Nowadays, we watch the news or those around us, and shake our heads at the foolish things people seem to be doing more and more, sometimes risking life and limb, and sometimes even dying for lack of common sense. Our tendency is to chalk this up to adolescence if we’re considering teenagers, or prolonged adolescence in the case of adults. The more sinister reality behind these human foibles is that we as a culture have forsaken fear of HaShem. Wisdom without the fear of HaShem is like a building without a foundation. This is a spiritual principle like that of gravity or the law of thermodynamics in the physical. They take effect whether we believe them or not. The good news is that the reverse is true. If we choose to embrace fear of HaShem, we will begin to know what true wisdom is, and even discover the preserving benefits of that rare quality called sechel. As it is written: "Look, I have taught you laws and rulings, just as [ADONAI] my God ordered me, so that you can behave accordingly in the land where you are going in order to take possession of it. Therefore, observe them; and follow them; for then all peoples will see you as having wisdom and understanding. When they hear of all these laws, they will say, 'This great nation is surely a wise and understanding people.'" (Deuteronomy 4:5-6) ""Pay attention! I am sending you out like sheep among wolves, so be as prudent as snakes and as harmless as doves." (Matthew 10:16) Exhibiting prudence is a form of praise.

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Pinchas Numbers 25:10-30:1
Psalm 50

Discussed as the Psalm for Vayikra, Psalm 50 is revisited as this week’s Torah portion illustrates the offerings of the faithful (Numbers 28-29) and the complete disregard for Torah by the unfaithful (Numbers 25:14-15). However, as with all Scripture passages, Psalm 50 contains multiple levels of truth to explore.

Psalm 50:1-4 declares: "A psalm of Asaf: The Mighty One, G-d, [ADONAI], is speaking, summoning the world from east to west. Out of Tziyon, the perfection of beauty, G-d is shining forth. Our G-d is coming and not staying silent. With a fire devouring ahead of him and a great storm raging around him, he calls to the heavens above and to earth, in order to judge his people." Though we as believers will not face condemnation along with the world (1 Corinthians 11:32), we will nevertheless appear before the Judgment Seat of Messiah to receive rewards for the deeds we’ve done in the body, whether good or bad (2 Corinthians 5:9-10). With this in mind, let’s do a little excursus on what this Judgment Seat of Messiah is, and how it applies to us in the here and now.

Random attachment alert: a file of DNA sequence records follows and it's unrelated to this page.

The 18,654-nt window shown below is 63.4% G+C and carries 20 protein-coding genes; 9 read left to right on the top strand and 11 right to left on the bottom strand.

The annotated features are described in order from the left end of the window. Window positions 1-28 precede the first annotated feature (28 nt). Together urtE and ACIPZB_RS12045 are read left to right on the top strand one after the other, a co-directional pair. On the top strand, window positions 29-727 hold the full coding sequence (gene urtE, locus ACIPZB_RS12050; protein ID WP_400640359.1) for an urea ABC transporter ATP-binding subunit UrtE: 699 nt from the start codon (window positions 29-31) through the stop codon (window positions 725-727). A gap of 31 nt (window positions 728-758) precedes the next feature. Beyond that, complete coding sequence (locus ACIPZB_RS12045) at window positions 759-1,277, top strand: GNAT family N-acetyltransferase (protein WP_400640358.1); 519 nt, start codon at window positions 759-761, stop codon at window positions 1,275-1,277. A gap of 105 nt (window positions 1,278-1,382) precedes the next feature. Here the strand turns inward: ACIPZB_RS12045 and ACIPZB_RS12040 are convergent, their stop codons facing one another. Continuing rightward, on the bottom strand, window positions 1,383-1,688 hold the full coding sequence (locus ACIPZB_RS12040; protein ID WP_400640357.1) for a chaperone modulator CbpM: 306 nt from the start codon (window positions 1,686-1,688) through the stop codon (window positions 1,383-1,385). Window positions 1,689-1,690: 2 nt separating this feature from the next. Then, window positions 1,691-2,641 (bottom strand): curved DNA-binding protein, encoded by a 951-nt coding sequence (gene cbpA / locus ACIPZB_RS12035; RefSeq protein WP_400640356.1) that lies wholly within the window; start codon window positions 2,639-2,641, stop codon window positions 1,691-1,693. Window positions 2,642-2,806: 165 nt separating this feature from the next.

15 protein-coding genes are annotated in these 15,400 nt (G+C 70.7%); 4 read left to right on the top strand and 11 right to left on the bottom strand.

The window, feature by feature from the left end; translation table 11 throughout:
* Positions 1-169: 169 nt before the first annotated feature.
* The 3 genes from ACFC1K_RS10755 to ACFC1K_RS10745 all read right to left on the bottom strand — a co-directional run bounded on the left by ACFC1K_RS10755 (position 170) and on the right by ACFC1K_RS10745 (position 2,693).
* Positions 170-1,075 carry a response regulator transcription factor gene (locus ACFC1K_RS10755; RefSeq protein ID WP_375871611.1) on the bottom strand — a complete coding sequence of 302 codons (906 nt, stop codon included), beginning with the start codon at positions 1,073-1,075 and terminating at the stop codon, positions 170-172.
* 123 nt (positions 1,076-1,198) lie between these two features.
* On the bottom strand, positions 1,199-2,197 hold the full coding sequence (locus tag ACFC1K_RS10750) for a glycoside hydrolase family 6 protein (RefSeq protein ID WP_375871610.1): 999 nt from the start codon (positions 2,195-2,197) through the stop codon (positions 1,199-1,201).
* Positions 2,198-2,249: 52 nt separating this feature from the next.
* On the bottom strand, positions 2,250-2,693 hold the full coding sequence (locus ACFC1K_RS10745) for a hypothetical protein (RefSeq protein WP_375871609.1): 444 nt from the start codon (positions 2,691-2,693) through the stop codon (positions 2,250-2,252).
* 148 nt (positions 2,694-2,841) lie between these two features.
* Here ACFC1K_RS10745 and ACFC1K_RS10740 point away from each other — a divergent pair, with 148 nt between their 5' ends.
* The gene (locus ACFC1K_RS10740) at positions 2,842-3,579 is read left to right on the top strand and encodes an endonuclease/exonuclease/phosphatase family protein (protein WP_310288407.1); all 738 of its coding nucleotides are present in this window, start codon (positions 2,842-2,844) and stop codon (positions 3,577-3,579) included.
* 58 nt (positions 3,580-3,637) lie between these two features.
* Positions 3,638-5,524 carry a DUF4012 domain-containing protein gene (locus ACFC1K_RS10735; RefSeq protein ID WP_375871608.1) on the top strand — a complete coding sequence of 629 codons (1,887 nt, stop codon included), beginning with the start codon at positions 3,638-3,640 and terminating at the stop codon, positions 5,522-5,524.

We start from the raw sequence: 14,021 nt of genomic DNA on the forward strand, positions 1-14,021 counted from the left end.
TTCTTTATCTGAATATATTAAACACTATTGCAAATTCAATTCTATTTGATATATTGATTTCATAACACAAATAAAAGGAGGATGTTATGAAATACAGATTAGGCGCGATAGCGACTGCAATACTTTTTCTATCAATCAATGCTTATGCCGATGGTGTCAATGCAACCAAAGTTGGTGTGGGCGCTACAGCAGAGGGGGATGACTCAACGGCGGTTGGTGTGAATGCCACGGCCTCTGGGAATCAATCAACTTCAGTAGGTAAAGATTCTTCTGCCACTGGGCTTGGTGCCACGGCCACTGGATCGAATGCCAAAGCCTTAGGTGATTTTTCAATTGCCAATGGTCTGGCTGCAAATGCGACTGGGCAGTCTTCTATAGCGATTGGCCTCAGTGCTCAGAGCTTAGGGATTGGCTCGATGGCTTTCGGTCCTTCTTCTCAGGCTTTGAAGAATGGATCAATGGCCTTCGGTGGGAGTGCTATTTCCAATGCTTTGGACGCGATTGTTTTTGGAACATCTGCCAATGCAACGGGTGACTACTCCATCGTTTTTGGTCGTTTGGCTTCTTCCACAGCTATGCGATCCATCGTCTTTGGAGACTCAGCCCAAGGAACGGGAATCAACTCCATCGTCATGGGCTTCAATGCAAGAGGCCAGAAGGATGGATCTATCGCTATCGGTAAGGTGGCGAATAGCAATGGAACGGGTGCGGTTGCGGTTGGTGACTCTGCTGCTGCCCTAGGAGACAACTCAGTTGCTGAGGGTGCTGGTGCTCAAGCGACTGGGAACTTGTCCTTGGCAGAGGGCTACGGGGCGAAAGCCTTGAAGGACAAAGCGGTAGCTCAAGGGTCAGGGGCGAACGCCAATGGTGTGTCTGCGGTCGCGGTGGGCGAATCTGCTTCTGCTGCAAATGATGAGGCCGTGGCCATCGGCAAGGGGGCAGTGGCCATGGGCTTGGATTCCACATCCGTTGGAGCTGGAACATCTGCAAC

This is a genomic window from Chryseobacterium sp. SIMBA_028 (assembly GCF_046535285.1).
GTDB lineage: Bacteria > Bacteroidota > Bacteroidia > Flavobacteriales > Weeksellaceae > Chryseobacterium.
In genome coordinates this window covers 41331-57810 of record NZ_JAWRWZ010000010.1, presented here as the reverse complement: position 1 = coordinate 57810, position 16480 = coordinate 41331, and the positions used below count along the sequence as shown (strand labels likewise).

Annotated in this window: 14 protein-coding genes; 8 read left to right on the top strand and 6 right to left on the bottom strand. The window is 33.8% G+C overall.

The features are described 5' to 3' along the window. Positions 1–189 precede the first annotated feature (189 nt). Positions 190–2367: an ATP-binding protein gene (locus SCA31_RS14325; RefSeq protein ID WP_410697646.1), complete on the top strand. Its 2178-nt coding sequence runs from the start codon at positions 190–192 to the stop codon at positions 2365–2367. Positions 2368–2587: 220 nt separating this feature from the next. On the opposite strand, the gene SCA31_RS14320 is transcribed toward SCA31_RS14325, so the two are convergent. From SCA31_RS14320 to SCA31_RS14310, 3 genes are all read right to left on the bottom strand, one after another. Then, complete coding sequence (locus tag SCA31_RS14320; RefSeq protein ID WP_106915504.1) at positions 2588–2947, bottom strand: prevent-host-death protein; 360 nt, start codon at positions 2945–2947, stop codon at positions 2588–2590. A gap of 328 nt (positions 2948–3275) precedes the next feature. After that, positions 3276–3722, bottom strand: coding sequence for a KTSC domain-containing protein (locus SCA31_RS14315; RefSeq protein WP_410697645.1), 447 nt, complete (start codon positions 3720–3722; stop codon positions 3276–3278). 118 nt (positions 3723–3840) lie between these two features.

Though we don’t know if Messiah Yeshua will be surrounded by the above-mentioned tempestuous storm when we appear before Him, we do know from 1 Corinthians 3:13-15 that what we have done in this life will be tested by fire to see whether it will endure. On a more positive note, 1 Corinthians 3:10-17 compares us as believers to the Temple of G-d being built. Each believer contributes materials (i.e. gold, silver, precious gems, wood, grass, or straw (verse 12)), for this edifice. We know that wood, grass, and straw don’t stand a chance in the fire, but what about the gold, silver, and precious stones? How do these figure in the Mishkan and Temple motif, and in our walk with Messiah Yeshua?

First, gold figures most prominently in the instruments of service (i.e. the ark of the Covenant, the table of showbread and its appurtenances, the hooks and rings holding the Mishkan together, etc.) Gold symbolizes our service to our L-RD in what we do for him. It represents those good works He has prepared for us to do (Ephesians 2:10). Prayer is a part of this service, since the altar of incense is covered with pure gold, and its tools are of gold. Silver, as displayed in the sockets, outer pillars, and hooks of the Mishkan, as well as in the silver trumpets (Numbers 10:1-10) seems to point to decoration and beauty, reminiscent of praise and worship. The precious gems found on the high priest’s garments correspond to the twelve tribes of Yisrael (Exodus 28:(9-14; 17-21). In the above cited reference, notice that the gemstones are framed in gold, and the breastplate is attached with chains of gold. This represents the lives we touch for Messiah. Of course, when interacting with people and praying for them, we do those good works already mentioned, bringing this analysis full circle. Perhaps we may extrapolate this a little further.